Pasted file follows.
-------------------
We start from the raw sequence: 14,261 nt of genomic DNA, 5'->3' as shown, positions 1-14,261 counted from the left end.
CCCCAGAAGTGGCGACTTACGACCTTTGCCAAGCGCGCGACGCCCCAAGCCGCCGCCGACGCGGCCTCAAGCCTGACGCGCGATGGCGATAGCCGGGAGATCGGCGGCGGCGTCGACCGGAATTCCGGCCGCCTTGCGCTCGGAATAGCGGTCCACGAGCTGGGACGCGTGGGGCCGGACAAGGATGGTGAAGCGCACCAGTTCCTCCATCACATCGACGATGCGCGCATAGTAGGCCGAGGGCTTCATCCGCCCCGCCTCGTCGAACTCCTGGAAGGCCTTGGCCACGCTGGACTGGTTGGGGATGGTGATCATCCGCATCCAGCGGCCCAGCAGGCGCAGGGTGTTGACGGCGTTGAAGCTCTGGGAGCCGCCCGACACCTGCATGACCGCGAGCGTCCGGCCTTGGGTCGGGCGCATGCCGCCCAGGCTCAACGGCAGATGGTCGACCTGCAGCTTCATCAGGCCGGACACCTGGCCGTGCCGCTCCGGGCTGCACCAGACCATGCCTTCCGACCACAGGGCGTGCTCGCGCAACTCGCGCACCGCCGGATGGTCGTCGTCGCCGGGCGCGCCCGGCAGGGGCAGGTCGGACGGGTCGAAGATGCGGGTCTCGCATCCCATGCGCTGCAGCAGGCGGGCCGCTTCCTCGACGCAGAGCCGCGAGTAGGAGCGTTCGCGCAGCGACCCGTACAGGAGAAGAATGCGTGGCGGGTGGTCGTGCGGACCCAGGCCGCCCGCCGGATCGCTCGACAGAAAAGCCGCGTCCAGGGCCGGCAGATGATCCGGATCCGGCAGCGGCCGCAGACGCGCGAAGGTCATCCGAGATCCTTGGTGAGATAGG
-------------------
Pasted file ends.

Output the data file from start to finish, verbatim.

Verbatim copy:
We start from the raw sequence: 14,261 nt of genomic DNA, 5'->3' as shown, positions 1-14,261 counted from the left end.
CCCCAGAAGTGGCGACTTACGACCTTTGCCAAGCGCGCGACGCCCCAAGCCGCCGCCGACGCGGCCTCAAGCCTGACGCGCGATGGCGATAGCCGGGAGATCGGCGGCGGCGTCGACCGGAATTCCGGCCGCCTTGCGCTCGGAATAGCGGTCCACGAGCTGGGACGCGTGGGGCCGGACAAGGATGGTGAAGCGCACCAGTTCCTCCATCACATCGACGATGCGCGCATAGTAGGCCGAGGGCTTCATCCGCCCCGCCTCGTCGAACTCCTGGAAGGCCTTGGCCACGCTGGACTGGTTGGGGATGGTGATCATCCGCATCCAGCGGCCCAGCAGGCGCAGGGTGTTGACGGCGTTGAAGCTCTGGGAGCCGCCCGACACCTGCATGACCGCGAGCGTCCGGCCTTGGGTCGGGCGCATGCCGCCCAGGCTCAACGGCAGATGGTCGACCTGCAGCTTCATCAGGCCGGACACCTGGCCGTGCCGCTCCGGGCTGCACCAGACCATGCCTTCCGACCACAGGGCGTGCTCGCGCAACTCGCGCACCGCCGGATGGTCGTCGTCGCCGGGCGCGCCCGGCAGGGGCAGGTCGGACGGGTCGAAGATGCGGGTCTCGCATCCCATGCGCTGCAGCAGGCGGGCCGCTTCCTCGACGCAGAGCCGCGAGTAGGAGCGTTCGCGCAGCGACCCGTACAGGAGAAGAATGCGTGGCGGGTGGTCGTGCGGACCCAGGCCGCCCGCCGGATCGCTCGACAGAAAAGCCGCGTCCAGGGCCGGCAGATGATCCGGATCCGGCAGCGGCCGCAGACGCGCGAAGGTCATCCGAGATCCTTGGTGAGATAGG